Model State: A Local Cosmology
Colorado Convention Center
Central Business District
fiberglass, polyester resin
About This Piece
There are three wall mounted constructions that make up “Model State: A Local Cosmology.” They each measure 16’x24’x8’, with some dimensions varying. The materials used are polyester resin and fiberglass coating over hand-modeled and cast forms, in addition to fiberglass tubing and metal brackets. All elements are painted entirely in flat black. All three pieces are located in the same general area on the 14th St. side lobby, exhibition level. One of the pieces hangs dramatically over a stairwell and the other two flank the main entrance to the vast convention hall.
The construct of each piece is similar to that of a snap-apart sprue system found in toy model car kits. Instead of car parts, these are objects that are relevant to the state of Colorado. Some objects in the piece refer to the land (no mountains though). Some refer to industry, the people, our history and prehistory, other art works, and some objects are less identifiable. The system of tubing, elbows and “T’s” that connect the objects together, in composition, are both physical and metaphorical. Through the use of physical connections, the notion of interdependence is brought to bare among the disparate facets of Colorado.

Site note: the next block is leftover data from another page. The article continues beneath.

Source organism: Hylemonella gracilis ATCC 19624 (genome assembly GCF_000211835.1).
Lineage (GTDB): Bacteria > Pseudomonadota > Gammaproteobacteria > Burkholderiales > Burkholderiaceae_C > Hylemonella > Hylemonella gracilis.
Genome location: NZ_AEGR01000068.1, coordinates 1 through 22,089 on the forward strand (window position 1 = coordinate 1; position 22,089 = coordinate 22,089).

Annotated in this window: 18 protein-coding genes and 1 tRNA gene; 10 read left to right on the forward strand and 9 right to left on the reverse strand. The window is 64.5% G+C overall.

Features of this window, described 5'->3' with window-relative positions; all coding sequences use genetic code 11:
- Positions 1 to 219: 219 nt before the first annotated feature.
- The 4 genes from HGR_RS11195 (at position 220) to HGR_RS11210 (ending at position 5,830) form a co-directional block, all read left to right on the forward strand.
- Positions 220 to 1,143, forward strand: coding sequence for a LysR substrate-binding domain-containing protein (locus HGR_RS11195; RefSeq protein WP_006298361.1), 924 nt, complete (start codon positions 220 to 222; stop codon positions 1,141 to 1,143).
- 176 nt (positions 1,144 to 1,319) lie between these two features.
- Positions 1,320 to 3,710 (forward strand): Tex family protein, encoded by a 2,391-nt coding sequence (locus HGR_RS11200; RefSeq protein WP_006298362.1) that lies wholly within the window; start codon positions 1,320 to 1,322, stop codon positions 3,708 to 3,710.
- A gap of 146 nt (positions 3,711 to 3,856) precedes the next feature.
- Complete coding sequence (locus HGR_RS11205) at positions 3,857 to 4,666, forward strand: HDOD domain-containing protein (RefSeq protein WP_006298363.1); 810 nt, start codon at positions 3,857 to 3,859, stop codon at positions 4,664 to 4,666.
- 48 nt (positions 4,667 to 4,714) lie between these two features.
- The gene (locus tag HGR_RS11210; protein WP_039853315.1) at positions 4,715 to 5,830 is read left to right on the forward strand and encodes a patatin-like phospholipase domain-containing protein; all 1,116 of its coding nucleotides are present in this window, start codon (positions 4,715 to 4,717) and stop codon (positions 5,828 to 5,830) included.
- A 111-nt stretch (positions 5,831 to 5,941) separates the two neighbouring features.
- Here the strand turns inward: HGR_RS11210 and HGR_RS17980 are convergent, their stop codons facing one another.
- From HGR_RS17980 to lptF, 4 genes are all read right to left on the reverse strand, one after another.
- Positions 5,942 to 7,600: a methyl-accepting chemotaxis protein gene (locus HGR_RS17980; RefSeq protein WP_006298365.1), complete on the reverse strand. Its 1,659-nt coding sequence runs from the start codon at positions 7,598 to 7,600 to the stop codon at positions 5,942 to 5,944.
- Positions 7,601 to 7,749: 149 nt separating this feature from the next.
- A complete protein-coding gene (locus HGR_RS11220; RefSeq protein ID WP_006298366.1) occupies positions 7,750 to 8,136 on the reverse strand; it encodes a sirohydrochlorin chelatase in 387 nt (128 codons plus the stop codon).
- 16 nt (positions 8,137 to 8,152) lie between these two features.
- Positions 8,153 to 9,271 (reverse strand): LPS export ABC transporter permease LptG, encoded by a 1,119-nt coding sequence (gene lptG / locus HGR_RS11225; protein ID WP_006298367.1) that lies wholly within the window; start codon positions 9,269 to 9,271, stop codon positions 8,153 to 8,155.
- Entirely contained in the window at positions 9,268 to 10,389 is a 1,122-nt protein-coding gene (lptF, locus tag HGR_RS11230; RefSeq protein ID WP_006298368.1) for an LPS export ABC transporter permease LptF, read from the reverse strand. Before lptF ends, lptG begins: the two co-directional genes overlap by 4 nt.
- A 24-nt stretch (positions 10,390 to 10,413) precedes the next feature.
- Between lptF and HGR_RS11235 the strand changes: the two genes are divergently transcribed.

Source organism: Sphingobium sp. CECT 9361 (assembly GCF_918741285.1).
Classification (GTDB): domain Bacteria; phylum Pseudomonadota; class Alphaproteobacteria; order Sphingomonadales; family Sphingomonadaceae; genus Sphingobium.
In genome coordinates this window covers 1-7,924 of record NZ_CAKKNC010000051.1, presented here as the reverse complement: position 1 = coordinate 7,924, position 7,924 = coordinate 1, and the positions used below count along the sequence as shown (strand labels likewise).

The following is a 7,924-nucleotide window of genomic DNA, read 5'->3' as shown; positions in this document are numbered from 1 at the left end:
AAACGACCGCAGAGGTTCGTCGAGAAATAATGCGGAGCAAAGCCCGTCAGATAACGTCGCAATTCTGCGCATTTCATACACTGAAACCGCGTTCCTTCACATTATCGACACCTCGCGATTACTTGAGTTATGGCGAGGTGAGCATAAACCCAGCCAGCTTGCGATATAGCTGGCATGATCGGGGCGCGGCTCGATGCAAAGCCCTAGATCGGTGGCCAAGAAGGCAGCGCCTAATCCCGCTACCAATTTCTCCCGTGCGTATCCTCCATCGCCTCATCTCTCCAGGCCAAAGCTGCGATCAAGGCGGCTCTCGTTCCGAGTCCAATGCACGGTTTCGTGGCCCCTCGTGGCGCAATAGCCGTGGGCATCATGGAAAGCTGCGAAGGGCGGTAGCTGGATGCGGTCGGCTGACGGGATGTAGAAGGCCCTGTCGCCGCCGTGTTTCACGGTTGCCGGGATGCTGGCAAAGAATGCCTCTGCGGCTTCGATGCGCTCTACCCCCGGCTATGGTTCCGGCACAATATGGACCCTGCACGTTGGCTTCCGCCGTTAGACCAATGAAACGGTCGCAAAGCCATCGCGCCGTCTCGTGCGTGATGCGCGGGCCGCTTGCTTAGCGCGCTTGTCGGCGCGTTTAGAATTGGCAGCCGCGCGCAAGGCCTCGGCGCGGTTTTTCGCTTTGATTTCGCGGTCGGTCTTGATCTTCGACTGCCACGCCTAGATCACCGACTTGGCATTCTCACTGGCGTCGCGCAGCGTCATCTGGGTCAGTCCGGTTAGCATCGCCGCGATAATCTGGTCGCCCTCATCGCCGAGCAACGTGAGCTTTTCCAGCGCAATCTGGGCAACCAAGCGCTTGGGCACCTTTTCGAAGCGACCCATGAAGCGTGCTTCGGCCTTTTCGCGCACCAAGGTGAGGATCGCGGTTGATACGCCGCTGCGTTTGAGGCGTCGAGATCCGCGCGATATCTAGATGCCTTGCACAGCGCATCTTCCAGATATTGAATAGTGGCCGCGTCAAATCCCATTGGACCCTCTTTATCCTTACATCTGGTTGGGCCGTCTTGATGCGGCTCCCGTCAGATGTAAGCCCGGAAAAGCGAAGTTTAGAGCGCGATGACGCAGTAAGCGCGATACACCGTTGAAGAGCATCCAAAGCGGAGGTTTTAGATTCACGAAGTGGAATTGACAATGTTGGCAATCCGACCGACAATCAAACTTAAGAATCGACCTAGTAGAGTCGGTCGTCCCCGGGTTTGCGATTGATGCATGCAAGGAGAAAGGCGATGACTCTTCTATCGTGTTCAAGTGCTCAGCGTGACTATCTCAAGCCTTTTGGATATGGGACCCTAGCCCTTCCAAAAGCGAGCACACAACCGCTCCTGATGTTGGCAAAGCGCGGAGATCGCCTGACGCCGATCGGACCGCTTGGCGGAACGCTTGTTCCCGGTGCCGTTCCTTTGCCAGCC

To bring some cohesion to the many different aspects of our state, each of the three pieces has a title and a theme. The first is “Marking the Land.” It focuses on the way people, animals, industry and others have marked the landscape. The second is “Survival.” This piece concentrates on the species, past and present, who have played a pivotal role in shaping the identity of Colorado. Finally, “Artifacts.” This is the most abstracted of the three in the way that its objects mimic some of the icons in our state.
Some of the parts are readily identifiable, such as a man with a shovel seen in “Marking the Land.” There are other objects which suggest things seen in our local collective memory. For example, one form in “Artifacts” could either be a snow fence or a railroad trellis.